A group of criminals recruited New Jersey postal service employees to steal federal COVID-19 stimulus checks and paid high school students to help cash them, authorities said.
The defendants -- who were associates of a group calling itself “the Members” -- recruited U.S. Postal Service employees to steal checks, checkbooks, debit cards, and credit cards from the mail in exchange for cash, U.S. Attorney Craig Carpenito said.
They then forged the signatures of the account holders and made the checks payable to high school students and others who’d given them access to their accounts, also in exchange for cash, Carpenito said.
Three of the defendants -- Tashon Ragan of Hillside and Jahaad Flip of Newark, both 21, and Jeffrey Bennett, 26, of Irvington – deposited the forged checks online and at various ATMs throughout New Jersey, then withdrew money before the banks noticed, the U.S. attorney said.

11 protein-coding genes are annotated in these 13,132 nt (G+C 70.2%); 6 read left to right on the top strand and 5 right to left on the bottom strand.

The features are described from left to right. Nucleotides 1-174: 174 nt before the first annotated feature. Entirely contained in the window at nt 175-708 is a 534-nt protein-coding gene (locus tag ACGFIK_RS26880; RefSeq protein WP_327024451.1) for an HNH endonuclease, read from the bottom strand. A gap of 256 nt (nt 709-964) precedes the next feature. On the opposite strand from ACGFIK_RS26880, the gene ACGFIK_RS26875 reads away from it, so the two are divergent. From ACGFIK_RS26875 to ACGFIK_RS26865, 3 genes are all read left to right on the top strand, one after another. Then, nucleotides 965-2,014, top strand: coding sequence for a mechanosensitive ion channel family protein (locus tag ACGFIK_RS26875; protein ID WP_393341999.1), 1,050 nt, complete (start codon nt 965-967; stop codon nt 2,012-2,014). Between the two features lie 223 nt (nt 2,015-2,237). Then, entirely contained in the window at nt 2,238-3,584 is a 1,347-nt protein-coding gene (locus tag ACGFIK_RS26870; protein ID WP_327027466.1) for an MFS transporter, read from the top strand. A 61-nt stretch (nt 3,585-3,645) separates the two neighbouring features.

Bennett also used the stolen credit cards to buy gift cards or Apple products, which he then resold to generate additional proceeds from the scheme, Carpenito said.
The proceeds were split among Bennett, Flip, Ragan and Janel Blackman, 41, also of Newark, who worked for the Postal Service, he said.
All four are charged with conspiracy to commit bank fraud.
- Ragan and Flip were charged with illegally cashing the counterfeit Economic Impact Payment (EIP) checks;
- Bennett and Ragan were charged with aggravated identity theft.
Carpenito credited postal inspectors of the U.S. Postal Inspection Service, special agents with the U.S. Postal Service’s Office of Inspector General special agents with IRS – Criminal Investigation and special agents with the Office of the Treasury Inspector General for Tax Administration (TIGTA) with the investigation leading to the arrests.
He also thanked police from Summit, Newark, South Orange, Little Falls, New Providence and Piscataway.
Handling the case for the government are Assistant U.S. Attorneys Jonathan Fayer and Elaine K. Lou of Carpenito’s Criminal Division in Newark.
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